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  1. #1

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    Divided Pyrocat-HD

    Sandy King has graciously provided us with information to develop film with Pyrocat-HD using the divided development technique. I have started working with divided Pryocat-HD and I am happy and excited with my initial results.

    Here is the procedure that I am using with for divided Pryocat-HD:

    1. Film and exposure: Ilford 4x5 sheet film, fp4+ @ 100 ASA and hp5+ @ 250 ASA

    2. Processing Equipment: Jobo 3010 Expert Drum rotated continuously on a Beseler motor base

    3. Development: Pyrocat-HD at 1:20 dilution for Part A and Part B, a developing temperature of 75 degrees, 3 minute pre-soak, and development times of 5 minutes for Part A and Part B

    4. Stop: Water rinse for stop for approximately 30 seconds

    5. Fix: TF-4 for 5 minutes

    Anyone else using divided Pyrocat-HD? Any hints, suggestions, successes, or failures?

    Does anyone know what increasing the Part A or the Part B developer concentration, i.e., effect on grain, stain, density, contrast, etc.?

    Thanks,

    Jay

  2. #2

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    Quote Originally Posted by Jay Decker View Post
    Does anyone know what increasing the Part A or the Part B developer concentration, i.e., effect on grain, stain, density, contrast, etc.?

    Thanks,

    Jay

    Jay,

    In considering changes bear the following in mind.

    1, I would recommend that you simplify matters by not changing the time in either Solution A or Solution B. But if you change the time stick with it as it will simplify the other adjustment you can make.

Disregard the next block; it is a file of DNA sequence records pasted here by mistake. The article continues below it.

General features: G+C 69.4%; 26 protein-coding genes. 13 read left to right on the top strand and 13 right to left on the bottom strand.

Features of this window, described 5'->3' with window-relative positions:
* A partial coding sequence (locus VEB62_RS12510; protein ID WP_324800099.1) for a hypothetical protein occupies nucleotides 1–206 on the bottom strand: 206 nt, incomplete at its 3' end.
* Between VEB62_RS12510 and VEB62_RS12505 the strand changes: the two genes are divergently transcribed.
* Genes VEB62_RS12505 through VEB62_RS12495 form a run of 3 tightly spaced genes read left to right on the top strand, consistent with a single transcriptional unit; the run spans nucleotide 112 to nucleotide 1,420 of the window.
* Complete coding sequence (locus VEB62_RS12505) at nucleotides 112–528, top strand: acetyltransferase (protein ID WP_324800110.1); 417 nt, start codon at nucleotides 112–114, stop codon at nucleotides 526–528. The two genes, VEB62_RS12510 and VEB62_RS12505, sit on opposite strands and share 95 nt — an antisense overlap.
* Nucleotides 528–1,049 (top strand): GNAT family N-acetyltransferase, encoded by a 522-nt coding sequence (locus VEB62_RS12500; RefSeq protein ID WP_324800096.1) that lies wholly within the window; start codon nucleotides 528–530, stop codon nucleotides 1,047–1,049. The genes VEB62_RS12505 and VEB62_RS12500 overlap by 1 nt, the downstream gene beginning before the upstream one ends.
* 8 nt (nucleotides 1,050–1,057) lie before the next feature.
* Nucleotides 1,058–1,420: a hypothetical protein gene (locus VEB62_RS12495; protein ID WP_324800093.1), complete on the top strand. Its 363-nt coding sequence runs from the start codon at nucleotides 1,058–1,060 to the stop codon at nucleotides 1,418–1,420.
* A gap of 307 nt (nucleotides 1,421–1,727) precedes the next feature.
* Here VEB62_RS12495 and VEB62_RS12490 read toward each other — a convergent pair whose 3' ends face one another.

2. Contrast is controlled by the amount of reducer that can be absorbed by the emulsion in Solution A. Assuming you stay with 6 minutes and 75F, using a stronger dilution will increase final negative contrast, using a weaker one will reduce final negative contrast. In other words, if 1:20 is the norm, a 1:10 dilution will give you more contrasty negatives, a 1:40 dilution will give negatives with less contrast. I think 1:10 is a good starting point for tank development with intermitten agitation, 1:20 is for rotary agitation.

    3. Effective film speed is controlled by the time in solution B. What happens is that the reducer in the emulsion is quickly used up in the highlight areas, and since it can not be replenished as in normal single bath processing, the negative builds contrast rapdily when it goes into the solution, but in about three minutes all of the reducer is used up so that the build up of density in the highlights stops. However, the negative will continue to build up density in the mid-tones shadows throughout development, which increases effective film speed. So if six minutes is the norm for Solution B, four minutes will give less effective film speed, ten minutes will give more effective film speed.


    Hope this helps.

    Sandy King
    Last edited by sanking; 07-19-2009 at 05:03 PM. Click to view previous post history.

  3. #3

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    I've used it and it is great with Plus-X; haven't tried it with other films yet.
    Thank you, Sandy.

  4. #4

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    Hi Sandy,

    About a year ago, on the LF Forum, you mentioned that you were working on a refinement to the Pyrocat HD formula for 2 bath development. Did it pan out?

    Also, have you tried Pyrocat MC as a 2 bath?

    Thanks.

  5. #5
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    An update to my previous post regarding using this method to process APX25. Tried 1:15 for 6 +6 minutes, thought the negs looked a bit weak, so rated the film at iso 20 and used 1:10 as per Sandy's recommendation. Results are excellent, perfect at this dilution, and the edge effects are amazing...like Kodachrome.
    Unfortunately I only have one roll of APX left, so will try this with my usual Pan F.

  6. #6

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    Quote Originally Posted by davekarp View Post
    Hi Sandy,